Civil War Weapons Vs. Today’s

The weapons that our Civil War soldiers dragged into battle probably seemed cutting edge to them.

Many of the soldiers on both sides of the battle still carried muzzle-loaded muskets like the 0.58-caliber Springfield or 0.69-caliber Harpers Ferry into battle. This meant that every time a soldier fired, he had to reload the weapon at the muzzle of the gun — a process that involved several tense seconds of loading gun powder, wadding and finally the infamous Minie-ball blamed for thousands of Civil War deaths at close range.

These weapons could fire with maximum effective ranges of no more than 200 yards, but this was much better than the weapons of their rank-and-file Revolutionary War forefathers. The bayonets at the end of their muskets were much more likely to get used in battle becasue of the close range they had to keep just to shoot each other. So the new, so-called rifled muskets let soldiers keep more of a deadly distance on the battlefield, perhaps hidden in brush and not all lined up like ducks in a clearing like days of yore.

But many of those who were issued a Springfield or Harpers Ferry were looking to replace them immediately, however, with a new advancement that was slowly making its way through the ranks in the short war between 1961 and 1965: the breech-loaded rifle.

civil war weapons

These weapons and the popular Colt revolvers of the day allowed soldiers to end their stress-filled, muzzle-loading days with the addition of a magazine or storage well of bullets that let the firer think about the shooting and not so much the loading. This stream of developments — the breech-loading, the bullets with the powder inside and the magazines or revolver wells — all coincided with the Civil War. Throughout the war, the breech-loaded weapon slowly replaced muskets on both sides of the battle, in the North more quickly than the South.

Never before could one soldier’s handheld weapon deliver so many rounds at one time at a distance that allowed for stealth on the battlefield. Couple this with the standard-issue, Napoleon-era howitzer cannon that could fire a 12-lb. projectile from a comfortable maximum effective range of 1,700 yards away, and you’ve got a death toll of about three-quarters of a million people, according to a revised tally performed in 2012.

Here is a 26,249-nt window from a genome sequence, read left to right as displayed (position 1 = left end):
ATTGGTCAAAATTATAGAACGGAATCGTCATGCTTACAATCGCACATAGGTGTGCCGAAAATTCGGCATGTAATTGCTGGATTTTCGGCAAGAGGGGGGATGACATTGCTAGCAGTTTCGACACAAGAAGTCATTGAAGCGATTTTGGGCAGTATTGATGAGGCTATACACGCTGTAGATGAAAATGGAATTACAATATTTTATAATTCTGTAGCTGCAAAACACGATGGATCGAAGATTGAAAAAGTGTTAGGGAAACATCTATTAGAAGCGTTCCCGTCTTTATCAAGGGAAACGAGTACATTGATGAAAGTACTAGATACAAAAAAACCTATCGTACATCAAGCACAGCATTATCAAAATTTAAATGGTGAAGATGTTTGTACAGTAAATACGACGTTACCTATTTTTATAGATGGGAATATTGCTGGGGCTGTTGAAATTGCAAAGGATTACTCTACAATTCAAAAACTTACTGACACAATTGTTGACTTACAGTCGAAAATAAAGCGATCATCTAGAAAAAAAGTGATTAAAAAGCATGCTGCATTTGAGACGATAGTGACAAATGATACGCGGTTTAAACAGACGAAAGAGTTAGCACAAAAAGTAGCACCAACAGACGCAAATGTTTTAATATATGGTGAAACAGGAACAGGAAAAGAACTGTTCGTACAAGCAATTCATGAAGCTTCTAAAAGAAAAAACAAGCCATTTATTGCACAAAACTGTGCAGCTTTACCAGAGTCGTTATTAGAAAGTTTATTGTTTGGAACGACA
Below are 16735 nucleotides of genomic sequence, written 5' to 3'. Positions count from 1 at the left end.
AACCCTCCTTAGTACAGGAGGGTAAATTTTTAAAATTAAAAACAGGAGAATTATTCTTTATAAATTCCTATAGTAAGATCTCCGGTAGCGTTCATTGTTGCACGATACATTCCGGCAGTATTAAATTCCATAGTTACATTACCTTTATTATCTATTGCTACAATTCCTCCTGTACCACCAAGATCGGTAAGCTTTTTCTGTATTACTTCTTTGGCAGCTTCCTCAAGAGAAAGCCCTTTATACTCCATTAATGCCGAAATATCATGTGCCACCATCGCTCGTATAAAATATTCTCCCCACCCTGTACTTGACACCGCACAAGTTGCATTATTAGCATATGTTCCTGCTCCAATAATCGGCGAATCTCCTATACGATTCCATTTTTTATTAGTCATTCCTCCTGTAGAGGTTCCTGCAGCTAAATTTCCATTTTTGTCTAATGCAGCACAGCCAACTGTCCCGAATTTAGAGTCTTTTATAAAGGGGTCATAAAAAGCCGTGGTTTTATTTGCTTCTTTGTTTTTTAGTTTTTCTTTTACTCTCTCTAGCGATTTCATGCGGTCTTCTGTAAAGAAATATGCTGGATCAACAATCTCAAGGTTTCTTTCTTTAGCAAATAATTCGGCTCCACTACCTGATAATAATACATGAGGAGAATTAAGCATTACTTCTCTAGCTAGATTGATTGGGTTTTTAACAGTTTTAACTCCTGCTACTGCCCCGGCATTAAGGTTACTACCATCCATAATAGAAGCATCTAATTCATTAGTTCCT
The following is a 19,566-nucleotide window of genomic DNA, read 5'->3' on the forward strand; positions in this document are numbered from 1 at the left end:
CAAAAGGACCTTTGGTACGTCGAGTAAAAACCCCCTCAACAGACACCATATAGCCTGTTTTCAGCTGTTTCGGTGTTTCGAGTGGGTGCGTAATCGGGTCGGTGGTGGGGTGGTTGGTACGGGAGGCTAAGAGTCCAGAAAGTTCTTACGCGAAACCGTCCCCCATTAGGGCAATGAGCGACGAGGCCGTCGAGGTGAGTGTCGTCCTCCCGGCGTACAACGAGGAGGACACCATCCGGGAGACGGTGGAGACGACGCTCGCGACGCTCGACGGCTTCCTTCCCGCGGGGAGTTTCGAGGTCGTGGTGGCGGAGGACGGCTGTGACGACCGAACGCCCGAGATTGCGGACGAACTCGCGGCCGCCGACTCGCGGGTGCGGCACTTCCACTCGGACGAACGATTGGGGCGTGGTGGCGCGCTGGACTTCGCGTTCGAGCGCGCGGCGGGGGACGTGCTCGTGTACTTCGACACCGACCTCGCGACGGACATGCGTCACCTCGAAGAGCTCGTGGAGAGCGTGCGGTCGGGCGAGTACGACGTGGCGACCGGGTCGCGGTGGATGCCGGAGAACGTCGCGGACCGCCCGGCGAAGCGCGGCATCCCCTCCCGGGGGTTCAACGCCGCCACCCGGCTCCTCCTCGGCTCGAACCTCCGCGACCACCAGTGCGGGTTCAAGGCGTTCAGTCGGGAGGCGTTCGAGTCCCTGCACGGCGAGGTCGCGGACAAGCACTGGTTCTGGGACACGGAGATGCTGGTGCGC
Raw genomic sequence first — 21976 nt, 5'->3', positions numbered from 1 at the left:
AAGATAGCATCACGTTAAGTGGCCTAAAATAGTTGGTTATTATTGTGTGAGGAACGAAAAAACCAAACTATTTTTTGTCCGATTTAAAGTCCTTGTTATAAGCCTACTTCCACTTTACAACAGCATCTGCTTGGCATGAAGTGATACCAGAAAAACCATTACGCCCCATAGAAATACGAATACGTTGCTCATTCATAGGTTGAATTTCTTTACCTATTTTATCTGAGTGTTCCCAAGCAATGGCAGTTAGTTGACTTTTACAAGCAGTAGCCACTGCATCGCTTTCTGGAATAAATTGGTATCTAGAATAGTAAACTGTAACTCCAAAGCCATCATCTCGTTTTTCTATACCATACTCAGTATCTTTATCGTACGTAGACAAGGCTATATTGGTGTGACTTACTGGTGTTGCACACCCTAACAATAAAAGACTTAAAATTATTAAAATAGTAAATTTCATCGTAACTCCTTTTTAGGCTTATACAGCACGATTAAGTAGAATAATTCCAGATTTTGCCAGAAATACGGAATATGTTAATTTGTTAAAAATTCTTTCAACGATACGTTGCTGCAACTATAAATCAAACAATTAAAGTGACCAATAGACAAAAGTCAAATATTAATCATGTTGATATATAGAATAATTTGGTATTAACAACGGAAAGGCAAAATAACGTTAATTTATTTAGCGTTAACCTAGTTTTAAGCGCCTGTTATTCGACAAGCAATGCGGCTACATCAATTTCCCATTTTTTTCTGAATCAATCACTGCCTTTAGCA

Fast forward to the weapons on the battlefield of today, which are better in every way — not just for easy loading and accuracy but for much longer ranges. As opposed to the 200 yard maximum effective range of the musket, the U.S. Army’s M16 semi-automatic rifle is nearly 900 yards. Artillery range: from the cannon’s 1,700 yards to weapons capable of firing from more than 60 miles away.

This doesn’t factor in the big guns, either. With more diversity on air, land and sea, modern battlefield commanders are offered a range of options which often allow them to quickly overwhelm a lesser-equipped enemy, all the while keeping a fairly good distance away. Civil War commanders didn’t have fighter planes and bombers to direct tailored air strikes, nor did they have cargo planes, parachutes, tanks and amphibious assault vehicles to move their soldiers and weapons quickly across great distances. Their soldiers weren’t eqiupped with rapidly firing machine guns or deadly mines and grenades.

What Civil War commanders had was what science and industry had given them up to that point. And at this point in history, the soldier on the battlefield, in many nations across the globe, can fire more rounds at one time than ever before once again, but he or she can also minimize willy-nilly collateral damage and the scattershot casualties of the Civil War by directing more tailored attacks on whomever is chosen to be the enemy, with all the detachment that great distances can bring.

After four years in the 82nd Airborne Division, including an eight-month stint in Desert Shield/Storm, Dan Harkins received a bachelor’s degree in journalism from the University of South Florida in 1997 and has been a full-time writer and editor ever since, most recently for Cleveland Scene and websites like

Article written by Jet Russell. In his spare time Jet does a lot of outreach for different companies and enjoys guest blogging in the guset blogging community.

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